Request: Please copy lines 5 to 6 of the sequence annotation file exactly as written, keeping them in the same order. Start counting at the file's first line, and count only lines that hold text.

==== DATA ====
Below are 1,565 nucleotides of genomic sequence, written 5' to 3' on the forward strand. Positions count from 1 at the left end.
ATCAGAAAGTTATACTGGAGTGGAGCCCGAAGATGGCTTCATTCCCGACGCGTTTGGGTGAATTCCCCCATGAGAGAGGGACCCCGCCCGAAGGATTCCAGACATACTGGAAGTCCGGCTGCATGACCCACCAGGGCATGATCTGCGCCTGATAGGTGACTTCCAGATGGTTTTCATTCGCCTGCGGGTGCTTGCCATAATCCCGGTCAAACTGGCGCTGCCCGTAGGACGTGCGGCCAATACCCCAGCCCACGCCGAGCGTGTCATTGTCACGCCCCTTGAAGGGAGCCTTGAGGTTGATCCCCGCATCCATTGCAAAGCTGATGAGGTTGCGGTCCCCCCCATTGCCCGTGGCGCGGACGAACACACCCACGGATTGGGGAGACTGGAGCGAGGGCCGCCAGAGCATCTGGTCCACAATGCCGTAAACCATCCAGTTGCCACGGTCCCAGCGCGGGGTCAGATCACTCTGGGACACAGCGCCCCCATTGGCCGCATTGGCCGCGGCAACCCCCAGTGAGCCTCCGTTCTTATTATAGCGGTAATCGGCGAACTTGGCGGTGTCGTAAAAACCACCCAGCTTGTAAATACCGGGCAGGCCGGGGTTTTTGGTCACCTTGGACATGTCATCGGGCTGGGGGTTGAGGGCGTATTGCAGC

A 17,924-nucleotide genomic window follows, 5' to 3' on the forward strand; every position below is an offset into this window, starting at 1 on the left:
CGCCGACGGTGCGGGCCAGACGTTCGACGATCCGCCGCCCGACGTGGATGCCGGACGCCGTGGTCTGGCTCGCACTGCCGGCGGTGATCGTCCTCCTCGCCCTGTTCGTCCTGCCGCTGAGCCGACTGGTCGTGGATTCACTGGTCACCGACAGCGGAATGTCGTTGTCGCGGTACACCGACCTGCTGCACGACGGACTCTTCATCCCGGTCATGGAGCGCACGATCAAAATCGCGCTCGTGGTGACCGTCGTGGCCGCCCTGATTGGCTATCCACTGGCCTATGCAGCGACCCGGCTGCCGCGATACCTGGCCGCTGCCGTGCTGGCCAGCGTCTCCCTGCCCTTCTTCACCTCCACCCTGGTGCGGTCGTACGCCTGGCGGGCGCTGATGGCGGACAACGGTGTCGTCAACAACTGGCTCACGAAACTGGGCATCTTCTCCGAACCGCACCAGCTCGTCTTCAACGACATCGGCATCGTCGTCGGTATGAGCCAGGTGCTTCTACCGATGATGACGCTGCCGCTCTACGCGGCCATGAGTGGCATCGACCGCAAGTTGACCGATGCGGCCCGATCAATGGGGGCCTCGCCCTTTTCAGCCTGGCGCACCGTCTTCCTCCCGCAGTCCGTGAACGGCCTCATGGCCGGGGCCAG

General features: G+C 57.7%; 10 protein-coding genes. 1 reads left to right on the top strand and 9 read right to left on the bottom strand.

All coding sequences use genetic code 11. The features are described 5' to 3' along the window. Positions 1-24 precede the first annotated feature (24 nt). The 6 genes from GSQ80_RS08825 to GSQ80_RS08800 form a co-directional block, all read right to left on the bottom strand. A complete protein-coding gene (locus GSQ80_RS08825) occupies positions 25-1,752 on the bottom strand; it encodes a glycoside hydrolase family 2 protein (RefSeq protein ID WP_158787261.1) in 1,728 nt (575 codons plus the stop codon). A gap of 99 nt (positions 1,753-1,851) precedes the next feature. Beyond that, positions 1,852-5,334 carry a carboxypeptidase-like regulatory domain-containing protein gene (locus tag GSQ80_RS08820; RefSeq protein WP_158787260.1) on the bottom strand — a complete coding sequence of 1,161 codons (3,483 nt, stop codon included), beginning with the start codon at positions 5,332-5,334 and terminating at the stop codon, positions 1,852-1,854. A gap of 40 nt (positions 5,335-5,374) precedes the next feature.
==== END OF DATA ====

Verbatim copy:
General features: G+C 57.7%; 10 protein-coding genes. 1 reads left to right on the top strand and 9 read right to left on the bottom strand.

All coding sequences use genetic code 11. The features are described 5' to 3' along the window. Positions 1-24 precede the first annotated feature (24 nt). The 6 genes from GSQ80_RS08825 to GSQ80_RS08800 form a co-directional block, all read right to left on the bottom strand. A complete protein-coding gene (locus GSQ80_RS08825) occupies positions 25-1,752 on the bottom strand; it encodes a glycoside hydrolase family 2 protein (RefSeq protein ID WP_158787261.1) in 1,728 nt (575 codons plus the stop codon). A gap of 99 nt (positions 1,753-1,851) precedes the next feature. Beyond that, positions 1,852-5,334 carry a carboxypeptidase-like regulatory domain-containing protein gene (locus tag GSQ80_RS08820; RefSeq protein WP_158787260.1) on the bottom strand — a complete coding sequence of 1,161 codons (3,483 nt, stop codon included), beginning with the start codon at positions 5,332-5,334 and terminating at the stop codon, positions 1,852-1,854. A gap of 40 nt (positions 5,335-5,374) precedes the next feature.